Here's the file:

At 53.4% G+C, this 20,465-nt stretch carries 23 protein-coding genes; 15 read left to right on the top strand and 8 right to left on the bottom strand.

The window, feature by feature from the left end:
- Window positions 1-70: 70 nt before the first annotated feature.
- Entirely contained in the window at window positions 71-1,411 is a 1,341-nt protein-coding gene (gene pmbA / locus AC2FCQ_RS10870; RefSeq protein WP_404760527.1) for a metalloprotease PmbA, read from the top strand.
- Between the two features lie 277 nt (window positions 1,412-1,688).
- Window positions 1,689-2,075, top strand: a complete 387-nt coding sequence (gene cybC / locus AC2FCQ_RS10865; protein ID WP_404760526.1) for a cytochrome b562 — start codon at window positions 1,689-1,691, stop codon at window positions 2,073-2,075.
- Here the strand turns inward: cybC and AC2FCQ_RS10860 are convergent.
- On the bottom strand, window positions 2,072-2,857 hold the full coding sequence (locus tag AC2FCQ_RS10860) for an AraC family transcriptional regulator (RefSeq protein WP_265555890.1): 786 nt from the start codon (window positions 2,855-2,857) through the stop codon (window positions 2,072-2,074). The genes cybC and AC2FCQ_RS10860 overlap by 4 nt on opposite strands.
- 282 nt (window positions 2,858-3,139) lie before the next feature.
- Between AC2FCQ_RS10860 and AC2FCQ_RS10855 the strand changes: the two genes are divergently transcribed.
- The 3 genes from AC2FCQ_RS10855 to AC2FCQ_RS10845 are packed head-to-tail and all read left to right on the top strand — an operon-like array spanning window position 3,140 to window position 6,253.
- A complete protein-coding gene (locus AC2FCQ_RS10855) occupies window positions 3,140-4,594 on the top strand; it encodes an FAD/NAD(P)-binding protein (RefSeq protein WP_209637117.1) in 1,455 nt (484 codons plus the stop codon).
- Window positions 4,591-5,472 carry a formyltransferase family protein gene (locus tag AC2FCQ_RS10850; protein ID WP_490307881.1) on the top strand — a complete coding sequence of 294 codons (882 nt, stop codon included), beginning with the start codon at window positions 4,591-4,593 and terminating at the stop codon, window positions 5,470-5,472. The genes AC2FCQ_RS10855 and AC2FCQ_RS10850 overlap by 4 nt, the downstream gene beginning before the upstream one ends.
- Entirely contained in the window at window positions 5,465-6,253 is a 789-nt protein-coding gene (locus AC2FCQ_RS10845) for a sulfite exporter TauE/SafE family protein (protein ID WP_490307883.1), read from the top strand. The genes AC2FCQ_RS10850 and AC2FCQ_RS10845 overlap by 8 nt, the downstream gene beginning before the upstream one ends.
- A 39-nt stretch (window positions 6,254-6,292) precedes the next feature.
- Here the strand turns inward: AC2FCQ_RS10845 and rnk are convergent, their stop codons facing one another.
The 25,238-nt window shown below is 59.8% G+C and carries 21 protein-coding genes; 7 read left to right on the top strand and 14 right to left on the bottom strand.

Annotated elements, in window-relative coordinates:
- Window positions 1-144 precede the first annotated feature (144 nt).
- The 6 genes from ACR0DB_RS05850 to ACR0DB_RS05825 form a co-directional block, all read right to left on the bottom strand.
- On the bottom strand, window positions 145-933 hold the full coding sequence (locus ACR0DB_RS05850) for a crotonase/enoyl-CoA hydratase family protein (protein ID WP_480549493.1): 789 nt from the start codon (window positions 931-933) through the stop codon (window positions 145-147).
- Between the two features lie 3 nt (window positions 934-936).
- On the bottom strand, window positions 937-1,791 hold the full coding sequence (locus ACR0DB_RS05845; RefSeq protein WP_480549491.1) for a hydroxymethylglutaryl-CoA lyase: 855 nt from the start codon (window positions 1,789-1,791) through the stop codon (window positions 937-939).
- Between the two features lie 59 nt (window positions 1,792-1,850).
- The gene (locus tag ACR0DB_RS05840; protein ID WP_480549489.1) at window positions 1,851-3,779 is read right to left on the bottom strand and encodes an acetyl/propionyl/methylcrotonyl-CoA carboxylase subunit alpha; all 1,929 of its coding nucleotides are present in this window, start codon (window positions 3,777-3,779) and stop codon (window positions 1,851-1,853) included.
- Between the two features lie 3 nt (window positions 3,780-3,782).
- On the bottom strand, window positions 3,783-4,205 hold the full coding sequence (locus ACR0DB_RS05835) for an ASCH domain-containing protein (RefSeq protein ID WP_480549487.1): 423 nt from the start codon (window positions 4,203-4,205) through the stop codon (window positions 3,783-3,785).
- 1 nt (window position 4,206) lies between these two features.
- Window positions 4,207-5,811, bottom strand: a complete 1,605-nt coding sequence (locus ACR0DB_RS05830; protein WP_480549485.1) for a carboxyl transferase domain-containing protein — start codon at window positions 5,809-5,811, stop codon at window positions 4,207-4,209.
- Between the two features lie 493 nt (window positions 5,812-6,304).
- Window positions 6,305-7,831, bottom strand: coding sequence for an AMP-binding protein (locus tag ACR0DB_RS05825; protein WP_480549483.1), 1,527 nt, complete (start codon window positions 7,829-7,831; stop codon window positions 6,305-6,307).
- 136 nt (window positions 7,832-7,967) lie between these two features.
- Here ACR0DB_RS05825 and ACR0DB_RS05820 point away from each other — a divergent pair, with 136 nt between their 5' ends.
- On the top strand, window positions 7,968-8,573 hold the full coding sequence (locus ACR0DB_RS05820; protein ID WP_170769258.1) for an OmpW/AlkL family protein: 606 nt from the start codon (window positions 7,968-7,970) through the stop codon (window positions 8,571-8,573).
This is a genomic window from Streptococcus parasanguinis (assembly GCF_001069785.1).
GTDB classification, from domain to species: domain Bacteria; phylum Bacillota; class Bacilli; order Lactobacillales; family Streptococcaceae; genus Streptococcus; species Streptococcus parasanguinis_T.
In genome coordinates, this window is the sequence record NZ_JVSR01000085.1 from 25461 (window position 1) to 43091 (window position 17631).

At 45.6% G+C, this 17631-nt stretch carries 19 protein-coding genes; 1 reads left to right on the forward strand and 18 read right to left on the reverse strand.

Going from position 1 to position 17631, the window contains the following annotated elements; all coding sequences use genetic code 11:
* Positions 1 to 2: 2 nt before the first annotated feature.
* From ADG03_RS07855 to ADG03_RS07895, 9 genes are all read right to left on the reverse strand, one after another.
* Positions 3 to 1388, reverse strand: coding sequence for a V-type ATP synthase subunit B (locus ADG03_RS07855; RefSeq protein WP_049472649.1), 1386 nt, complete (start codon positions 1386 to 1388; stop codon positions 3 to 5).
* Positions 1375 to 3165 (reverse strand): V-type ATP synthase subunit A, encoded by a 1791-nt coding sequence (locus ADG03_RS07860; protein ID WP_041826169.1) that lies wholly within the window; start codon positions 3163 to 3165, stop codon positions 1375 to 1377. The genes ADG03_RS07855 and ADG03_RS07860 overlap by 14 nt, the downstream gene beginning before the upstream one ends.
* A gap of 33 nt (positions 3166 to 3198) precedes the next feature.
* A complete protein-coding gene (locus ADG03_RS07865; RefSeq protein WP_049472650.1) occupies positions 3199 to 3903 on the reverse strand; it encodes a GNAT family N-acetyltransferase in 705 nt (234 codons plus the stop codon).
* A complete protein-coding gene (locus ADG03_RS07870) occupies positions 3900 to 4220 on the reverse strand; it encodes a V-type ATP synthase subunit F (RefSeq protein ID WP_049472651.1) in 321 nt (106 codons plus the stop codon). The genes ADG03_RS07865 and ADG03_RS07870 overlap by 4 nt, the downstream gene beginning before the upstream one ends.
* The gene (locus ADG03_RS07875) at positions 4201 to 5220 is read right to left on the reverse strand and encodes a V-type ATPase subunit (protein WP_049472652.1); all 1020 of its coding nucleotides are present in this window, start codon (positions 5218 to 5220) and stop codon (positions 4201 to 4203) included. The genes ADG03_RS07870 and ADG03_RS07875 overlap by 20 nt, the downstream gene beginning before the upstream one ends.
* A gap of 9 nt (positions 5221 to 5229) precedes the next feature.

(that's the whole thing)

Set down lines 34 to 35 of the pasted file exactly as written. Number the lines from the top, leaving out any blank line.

- On the top strand, window positions 7,968-8,573 hold the full coding sequence (locus ACR0DB_RS05820; protein ID WP_170769258.1) for an OmpW/AlkL family protein: 606 nt from the start codon (window positions 7,968-7,970) through the stop codon (window positions 8,571-8,573).
This is a genomic window from Streptococcus parasanguinis (assembly GCF_001069785.1).